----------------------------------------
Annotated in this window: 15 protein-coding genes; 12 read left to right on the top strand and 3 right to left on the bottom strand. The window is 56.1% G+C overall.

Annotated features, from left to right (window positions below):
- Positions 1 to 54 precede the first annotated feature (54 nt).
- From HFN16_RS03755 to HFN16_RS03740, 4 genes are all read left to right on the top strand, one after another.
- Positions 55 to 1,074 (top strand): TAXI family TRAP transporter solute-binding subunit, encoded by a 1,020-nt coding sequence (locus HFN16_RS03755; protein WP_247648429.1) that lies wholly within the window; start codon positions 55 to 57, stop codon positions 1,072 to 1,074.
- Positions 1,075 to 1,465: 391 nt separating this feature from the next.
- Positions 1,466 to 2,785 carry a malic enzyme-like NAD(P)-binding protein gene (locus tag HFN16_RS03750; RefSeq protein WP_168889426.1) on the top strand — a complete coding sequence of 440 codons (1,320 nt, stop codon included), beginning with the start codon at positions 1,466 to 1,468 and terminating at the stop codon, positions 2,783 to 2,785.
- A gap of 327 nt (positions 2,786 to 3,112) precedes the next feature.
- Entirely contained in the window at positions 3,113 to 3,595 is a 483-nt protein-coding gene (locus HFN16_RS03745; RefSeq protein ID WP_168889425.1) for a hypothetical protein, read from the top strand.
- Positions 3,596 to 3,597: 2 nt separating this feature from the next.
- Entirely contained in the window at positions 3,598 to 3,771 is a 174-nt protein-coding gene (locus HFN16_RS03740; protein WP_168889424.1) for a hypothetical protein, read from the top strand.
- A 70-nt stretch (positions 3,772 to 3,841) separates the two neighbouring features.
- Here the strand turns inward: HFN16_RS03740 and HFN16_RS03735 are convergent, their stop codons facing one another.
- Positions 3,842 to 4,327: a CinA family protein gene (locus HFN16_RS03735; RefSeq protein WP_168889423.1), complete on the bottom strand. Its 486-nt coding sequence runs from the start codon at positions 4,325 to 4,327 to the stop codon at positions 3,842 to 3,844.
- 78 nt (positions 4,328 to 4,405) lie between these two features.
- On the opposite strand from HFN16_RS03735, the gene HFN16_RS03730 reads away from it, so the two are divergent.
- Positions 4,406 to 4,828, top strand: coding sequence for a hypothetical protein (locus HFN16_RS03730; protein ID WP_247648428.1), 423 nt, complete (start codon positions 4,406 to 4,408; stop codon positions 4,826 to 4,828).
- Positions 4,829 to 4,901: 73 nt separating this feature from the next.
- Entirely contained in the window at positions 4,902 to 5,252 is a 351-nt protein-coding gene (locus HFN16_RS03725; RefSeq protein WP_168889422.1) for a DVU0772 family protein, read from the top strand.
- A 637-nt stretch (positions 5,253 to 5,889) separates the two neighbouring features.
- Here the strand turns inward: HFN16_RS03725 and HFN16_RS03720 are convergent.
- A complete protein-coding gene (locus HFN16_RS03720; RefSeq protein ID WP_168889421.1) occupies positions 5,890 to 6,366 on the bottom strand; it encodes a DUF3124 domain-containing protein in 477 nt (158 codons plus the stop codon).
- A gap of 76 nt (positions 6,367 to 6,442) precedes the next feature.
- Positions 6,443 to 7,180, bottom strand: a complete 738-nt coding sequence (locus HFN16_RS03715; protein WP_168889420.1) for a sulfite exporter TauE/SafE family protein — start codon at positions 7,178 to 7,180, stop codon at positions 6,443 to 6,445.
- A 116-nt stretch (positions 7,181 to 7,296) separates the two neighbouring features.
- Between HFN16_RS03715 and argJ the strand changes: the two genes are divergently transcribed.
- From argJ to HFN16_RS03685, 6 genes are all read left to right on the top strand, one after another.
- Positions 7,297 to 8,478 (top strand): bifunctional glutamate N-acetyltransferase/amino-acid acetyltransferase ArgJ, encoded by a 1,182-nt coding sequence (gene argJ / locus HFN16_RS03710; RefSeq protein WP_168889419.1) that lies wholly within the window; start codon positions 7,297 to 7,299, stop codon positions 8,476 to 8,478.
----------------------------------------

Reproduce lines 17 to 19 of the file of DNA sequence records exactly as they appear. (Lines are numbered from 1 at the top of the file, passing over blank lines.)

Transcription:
- Positions 4,406 to 4,828, top strand: coding sequence for a hypothetical protein (locus HFN16_RS03730; protein ID WP_247648428.1), 423 nt, complete (start codon positions 4,406 to 4,408; stop codon positions 4,826 to 4,828).
- Positions 4,829 to 4,901: 73 nt separating this feature from the next.
- Entirely contained in the window at positions 4,902 to 5,252 is a 351-nt protein-coding gene (locus HFN16_RS03725; RefSeq protein WP_168889422.1) for a DVU0772 family protein, read from the top strand.